1975 Cricket World Cup Final: West Indies’ Historic Triumph

The 1975 ICC Cricket World Cup Final marked a significant moment in cricket history, held at the prestigious Lord’s Cricket Ground in London on June 21, 1975. The match witnessed an intense battle between West Indies and Australia, culminating in West Indies’ triumphant victory by 17 runs.

Clive Lloyd’s exceptional performance earned him the Player of the Match title, showcasing the prowess of West Indies cricket on the global stage. West Indies won Group B, securing their spot in the knockout stages. The group defeated Pakistan, Sri Lanka, and Australia in all three of their games. Subsequently, the opposition opened wonderfully against New Zealand in the semi-final, but once Glenn Turner was removed from the game, the wickets dropped, and the West Indies got the necessary 158 to advance to the final.

Australia, who had only lost to the West Indies, advanced to the knockout stages in second position. However, they did overcome Sri Lanka and Pakistan to advance to the semi-final to face England. In the English innings, Gary Gilmour claimed six wickets to propel his team to the championship.

1975 Cricket World Cup Final: West Indies’ Historic Triumph

Match Analysis

On June 21, midsummer of that year, a bright day, the inaugural Cricket World Cup final was played in front of a crowd that could accommodate 26,765. In an attempt to take advantage of the perfect bowling conditions, Australia won the toss and encouraged the West Indies to bat. The first dramatic incident occurred when Dennis Lillee’s bouncer, which opener Roy Fredericks hooked for six, was hit by the bails after he lost his balance and knocked them off the stumps.

When West Indian captain Clive Lloyd and seasoned bowler Rohan Kanhai came to bat, Australia was ahead 50/3. By putting on 149 for the fourth wicket, the two turned the tide of the game in favour of the West Indies. While Lloyd took on the Australian bowling attack and survived a dropped catch on 26 to make a spectacular century off 82 balls with 12 fours and 2 sixes, he was removed for 102 shortly after. Kanhai performed the anchor position, failing to score for 11 overs.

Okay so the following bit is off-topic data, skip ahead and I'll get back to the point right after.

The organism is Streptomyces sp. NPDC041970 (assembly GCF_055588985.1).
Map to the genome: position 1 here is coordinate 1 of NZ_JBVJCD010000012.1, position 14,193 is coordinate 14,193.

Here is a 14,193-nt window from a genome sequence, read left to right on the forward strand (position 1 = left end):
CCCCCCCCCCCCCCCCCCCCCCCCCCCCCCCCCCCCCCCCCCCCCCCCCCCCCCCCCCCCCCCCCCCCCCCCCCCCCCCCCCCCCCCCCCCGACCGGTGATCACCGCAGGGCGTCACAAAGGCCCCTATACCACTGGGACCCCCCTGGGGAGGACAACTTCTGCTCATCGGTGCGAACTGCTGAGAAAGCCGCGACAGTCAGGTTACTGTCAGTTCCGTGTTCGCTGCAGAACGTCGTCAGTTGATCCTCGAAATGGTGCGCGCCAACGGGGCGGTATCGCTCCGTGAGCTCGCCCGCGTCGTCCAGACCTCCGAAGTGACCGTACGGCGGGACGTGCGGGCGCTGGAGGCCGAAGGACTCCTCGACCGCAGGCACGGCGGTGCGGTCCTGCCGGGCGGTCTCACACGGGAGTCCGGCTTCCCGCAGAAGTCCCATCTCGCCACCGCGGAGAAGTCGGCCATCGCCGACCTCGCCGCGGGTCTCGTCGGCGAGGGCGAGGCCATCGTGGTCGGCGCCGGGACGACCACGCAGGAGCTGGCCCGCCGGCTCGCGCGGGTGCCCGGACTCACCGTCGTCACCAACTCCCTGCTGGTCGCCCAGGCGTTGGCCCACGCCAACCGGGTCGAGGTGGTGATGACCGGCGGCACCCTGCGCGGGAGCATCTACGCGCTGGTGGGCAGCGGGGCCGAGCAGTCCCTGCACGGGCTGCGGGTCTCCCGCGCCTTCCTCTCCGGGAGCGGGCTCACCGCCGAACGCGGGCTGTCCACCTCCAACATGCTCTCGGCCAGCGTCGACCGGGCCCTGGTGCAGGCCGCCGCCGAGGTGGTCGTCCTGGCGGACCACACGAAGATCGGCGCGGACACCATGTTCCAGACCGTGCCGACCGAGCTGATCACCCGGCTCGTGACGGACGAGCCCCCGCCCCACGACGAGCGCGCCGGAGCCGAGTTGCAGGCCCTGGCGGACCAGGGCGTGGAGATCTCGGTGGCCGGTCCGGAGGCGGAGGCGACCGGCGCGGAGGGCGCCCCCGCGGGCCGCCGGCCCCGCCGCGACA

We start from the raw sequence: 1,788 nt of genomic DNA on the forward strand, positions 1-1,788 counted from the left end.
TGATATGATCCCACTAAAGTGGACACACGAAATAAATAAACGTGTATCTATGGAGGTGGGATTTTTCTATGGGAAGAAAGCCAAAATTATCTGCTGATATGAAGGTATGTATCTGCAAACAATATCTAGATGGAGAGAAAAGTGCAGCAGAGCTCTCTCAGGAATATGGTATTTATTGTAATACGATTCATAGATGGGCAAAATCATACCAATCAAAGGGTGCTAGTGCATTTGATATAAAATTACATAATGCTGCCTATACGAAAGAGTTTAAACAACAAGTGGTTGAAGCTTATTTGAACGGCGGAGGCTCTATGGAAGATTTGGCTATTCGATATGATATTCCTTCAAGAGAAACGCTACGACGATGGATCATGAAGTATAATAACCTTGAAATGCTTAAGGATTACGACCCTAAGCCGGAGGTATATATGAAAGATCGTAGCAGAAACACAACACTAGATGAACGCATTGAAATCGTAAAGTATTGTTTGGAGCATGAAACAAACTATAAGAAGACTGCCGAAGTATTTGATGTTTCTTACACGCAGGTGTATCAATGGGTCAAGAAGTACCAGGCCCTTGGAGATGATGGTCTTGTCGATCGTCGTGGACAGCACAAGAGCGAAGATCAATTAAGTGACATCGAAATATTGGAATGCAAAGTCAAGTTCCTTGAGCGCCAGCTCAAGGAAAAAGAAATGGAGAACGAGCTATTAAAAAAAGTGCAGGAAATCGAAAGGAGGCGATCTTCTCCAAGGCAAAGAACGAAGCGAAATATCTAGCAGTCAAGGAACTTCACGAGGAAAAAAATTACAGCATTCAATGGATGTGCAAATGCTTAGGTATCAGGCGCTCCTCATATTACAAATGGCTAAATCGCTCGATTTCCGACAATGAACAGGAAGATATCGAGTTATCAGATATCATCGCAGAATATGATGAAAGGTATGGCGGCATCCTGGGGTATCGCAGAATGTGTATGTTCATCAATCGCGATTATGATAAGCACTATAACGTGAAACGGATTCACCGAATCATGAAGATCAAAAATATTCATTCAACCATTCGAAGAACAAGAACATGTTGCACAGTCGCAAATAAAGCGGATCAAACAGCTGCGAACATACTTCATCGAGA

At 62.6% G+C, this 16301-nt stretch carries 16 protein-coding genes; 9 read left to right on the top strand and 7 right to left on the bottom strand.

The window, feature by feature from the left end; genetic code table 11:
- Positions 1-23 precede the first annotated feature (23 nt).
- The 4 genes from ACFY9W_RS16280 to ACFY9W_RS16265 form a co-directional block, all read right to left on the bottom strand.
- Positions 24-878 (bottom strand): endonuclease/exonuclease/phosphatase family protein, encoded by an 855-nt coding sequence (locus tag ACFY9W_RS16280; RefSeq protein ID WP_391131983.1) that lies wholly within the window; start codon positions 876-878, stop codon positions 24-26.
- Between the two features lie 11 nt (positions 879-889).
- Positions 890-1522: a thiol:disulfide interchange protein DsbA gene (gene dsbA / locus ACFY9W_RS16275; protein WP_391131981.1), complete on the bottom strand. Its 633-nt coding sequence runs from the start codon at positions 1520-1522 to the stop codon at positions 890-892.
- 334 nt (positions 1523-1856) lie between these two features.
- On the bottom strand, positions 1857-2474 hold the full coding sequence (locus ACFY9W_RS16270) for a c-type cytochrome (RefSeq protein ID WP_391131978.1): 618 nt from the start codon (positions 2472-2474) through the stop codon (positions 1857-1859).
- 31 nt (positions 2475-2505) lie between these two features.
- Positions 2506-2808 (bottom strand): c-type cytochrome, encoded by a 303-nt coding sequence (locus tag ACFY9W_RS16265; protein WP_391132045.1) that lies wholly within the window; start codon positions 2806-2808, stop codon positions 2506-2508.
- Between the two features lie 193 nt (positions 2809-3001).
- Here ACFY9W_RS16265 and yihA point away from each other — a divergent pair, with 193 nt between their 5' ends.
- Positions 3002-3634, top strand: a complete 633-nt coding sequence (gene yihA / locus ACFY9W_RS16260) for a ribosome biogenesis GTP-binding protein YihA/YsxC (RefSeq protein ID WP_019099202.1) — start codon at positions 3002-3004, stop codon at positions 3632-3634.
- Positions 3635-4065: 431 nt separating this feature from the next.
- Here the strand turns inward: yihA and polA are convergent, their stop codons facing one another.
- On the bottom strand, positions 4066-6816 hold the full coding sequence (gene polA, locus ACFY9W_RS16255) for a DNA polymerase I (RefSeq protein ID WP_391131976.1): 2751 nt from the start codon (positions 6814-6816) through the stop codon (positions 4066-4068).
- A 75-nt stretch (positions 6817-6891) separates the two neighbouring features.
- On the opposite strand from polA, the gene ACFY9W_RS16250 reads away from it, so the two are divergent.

In his final match for India, Kanhai struck a crucial fifty-five, and the West Indies ended their innings at 291/8 with to strong contributions from Keith Boyce and Bernard Julien. Strong left-arm seamer Gary Gilmour, who bowled 5/48 to support his outstanding semi-final showing, was the best Australian bowler.

The Australians’ run chase got off to a fairly steady start; after 20 overs, they were at 80/1 thanks to speedy outfield and an easy pitch for Alan Turner and captain Ian Chappell. After failing at the bat, Viv Richards then made his imprint on the game with the next three run-outs. He first swooped in and removed Turner with a close-range straight hit before forcing Greg Chappell to drop a straight hit following a small misfield. Arriving to help his captain steady the ship was Doug Walters.

Also Read: ODI Cricket World Cup Winners List (1975-2023)

With 21 overs remaining and Australia at 162/3, Chappell faced his opposite captain and pushed a ball to the left of mid-wicket, initiating a run. He hesitated a little when he saw Richards coming, but he soon got going again when Richards misplayed the ball. However, Richards recovered quickly and returned to Lloyd at the bowler’s end, catching him short of the crease. If the batters had not delayed in any of the scenarios, they most likely would have made the run.

1975 Cricket World Cup Final: West Indies’ Historic Triumph

After Lillee replaced Jeff Thomson as the final man in, Australia needed to win seven overs with 59 runs needed. Together, they pulled off an unexpected last-wicket stand to keep the game going. When Lillee hit a no-ball to Fredericks at extra cover off Vanburn Holder with three overs remaining, the game reached an improbable finale, and the fans rushed onto the field oblivious to the umpire’s call.

Fredericks tried a run-out in the midst of the confusion, but he failed, and the ball vanished into the crowd. Between the wickets, Lillee and Thomson continued to sprint till the crowd dispersed. The umpires opted to award Australia two runs when play restarted. Thomson objected, and they gave him three runs.

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